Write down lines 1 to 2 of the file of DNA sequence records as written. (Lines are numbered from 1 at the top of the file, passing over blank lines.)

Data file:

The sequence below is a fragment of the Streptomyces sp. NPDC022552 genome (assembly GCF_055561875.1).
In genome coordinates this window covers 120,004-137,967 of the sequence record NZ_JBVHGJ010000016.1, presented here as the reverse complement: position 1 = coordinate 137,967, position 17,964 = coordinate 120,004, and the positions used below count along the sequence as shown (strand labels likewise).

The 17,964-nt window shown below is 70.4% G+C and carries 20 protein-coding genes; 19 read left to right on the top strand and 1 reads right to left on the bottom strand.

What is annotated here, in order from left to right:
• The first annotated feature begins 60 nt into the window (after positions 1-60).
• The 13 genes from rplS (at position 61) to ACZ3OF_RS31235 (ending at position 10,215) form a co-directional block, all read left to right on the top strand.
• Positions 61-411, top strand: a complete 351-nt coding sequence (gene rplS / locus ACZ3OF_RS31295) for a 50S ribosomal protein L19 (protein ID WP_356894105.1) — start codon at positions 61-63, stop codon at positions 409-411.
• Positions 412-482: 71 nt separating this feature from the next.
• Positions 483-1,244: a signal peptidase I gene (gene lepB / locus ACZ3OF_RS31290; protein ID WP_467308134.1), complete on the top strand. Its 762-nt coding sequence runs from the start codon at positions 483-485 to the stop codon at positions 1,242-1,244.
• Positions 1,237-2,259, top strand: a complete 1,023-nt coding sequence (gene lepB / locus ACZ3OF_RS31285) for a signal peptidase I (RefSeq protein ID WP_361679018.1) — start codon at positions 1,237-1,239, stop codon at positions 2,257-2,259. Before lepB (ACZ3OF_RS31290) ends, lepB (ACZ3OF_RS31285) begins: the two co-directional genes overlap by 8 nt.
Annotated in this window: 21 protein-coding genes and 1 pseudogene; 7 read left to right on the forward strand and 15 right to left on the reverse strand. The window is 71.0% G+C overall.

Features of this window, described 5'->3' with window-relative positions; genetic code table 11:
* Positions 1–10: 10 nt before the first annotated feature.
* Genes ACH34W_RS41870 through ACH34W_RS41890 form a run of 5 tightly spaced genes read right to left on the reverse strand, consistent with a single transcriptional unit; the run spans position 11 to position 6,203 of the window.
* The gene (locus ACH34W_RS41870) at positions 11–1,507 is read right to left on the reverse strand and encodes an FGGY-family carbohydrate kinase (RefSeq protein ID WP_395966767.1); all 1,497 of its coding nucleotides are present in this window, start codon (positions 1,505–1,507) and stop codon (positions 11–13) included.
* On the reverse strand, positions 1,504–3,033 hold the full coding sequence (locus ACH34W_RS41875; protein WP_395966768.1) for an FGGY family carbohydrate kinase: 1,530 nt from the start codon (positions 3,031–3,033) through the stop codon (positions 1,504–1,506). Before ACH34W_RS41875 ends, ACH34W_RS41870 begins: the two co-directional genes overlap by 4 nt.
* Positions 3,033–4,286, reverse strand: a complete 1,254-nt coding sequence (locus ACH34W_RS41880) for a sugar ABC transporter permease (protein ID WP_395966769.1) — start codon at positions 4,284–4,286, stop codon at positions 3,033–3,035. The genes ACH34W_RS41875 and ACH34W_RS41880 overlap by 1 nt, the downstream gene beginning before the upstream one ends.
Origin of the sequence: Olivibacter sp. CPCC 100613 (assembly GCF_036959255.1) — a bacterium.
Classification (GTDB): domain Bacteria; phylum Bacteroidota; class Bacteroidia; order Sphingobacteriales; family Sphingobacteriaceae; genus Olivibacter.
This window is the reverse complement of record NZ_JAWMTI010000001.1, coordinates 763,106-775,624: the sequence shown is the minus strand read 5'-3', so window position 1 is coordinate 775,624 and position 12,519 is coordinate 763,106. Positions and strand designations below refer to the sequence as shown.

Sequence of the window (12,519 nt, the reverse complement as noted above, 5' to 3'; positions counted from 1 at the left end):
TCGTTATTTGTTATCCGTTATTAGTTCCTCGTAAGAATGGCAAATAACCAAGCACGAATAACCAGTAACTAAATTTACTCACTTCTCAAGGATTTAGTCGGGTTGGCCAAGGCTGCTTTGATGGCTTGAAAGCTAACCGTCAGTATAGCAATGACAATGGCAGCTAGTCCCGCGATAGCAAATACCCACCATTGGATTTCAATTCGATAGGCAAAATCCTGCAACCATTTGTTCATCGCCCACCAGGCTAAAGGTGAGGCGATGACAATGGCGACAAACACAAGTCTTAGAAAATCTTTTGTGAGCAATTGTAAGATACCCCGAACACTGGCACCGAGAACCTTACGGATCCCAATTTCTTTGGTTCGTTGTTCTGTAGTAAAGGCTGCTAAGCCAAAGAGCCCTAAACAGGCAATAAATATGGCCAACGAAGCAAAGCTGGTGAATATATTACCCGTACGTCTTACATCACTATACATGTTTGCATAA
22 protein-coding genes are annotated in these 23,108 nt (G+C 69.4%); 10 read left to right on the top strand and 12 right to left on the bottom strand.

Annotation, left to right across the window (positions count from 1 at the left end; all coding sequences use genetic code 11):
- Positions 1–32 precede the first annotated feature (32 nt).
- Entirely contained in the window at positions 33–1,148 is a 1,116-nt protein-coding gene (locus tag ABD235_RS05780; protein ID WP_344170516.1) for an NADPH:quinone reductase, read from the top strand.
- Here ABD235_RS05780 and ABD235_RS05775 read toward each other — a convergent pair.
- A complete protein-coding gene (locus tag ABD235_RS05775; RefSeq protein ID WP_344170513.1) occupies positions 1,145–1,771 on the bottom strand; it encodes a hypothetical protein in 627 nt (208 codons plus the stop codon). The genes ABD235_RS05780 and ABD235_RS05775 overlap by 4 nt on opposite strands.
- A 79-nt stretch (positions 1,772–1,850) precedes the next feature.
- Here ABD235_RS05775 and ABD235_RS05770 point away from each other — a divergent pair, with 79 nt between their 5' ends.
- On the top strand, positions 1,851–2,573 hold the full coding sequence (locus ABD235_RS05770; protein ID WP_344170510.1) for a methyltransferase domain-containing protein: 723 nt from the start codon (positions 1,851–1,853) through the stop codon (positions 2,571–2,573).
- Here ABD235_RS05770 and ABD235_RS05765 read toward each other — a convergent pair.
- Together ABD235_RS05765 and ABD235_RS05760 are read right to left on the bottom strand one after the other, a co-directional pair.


The sequence below is a fragment of the Streptomyces sp. NPDC022552 genome (assembly GCF_055561875.1).
In genome coordinates this window covers 120,004-137,967 of the sequence record NZ_JBVHGJ010000016.1, presented here as the reverse complement: position 1 = coordinate 137,967, position 17,964 = coordinate 120,004, and the positions used below count along the sequence as shown (strand labels likewise).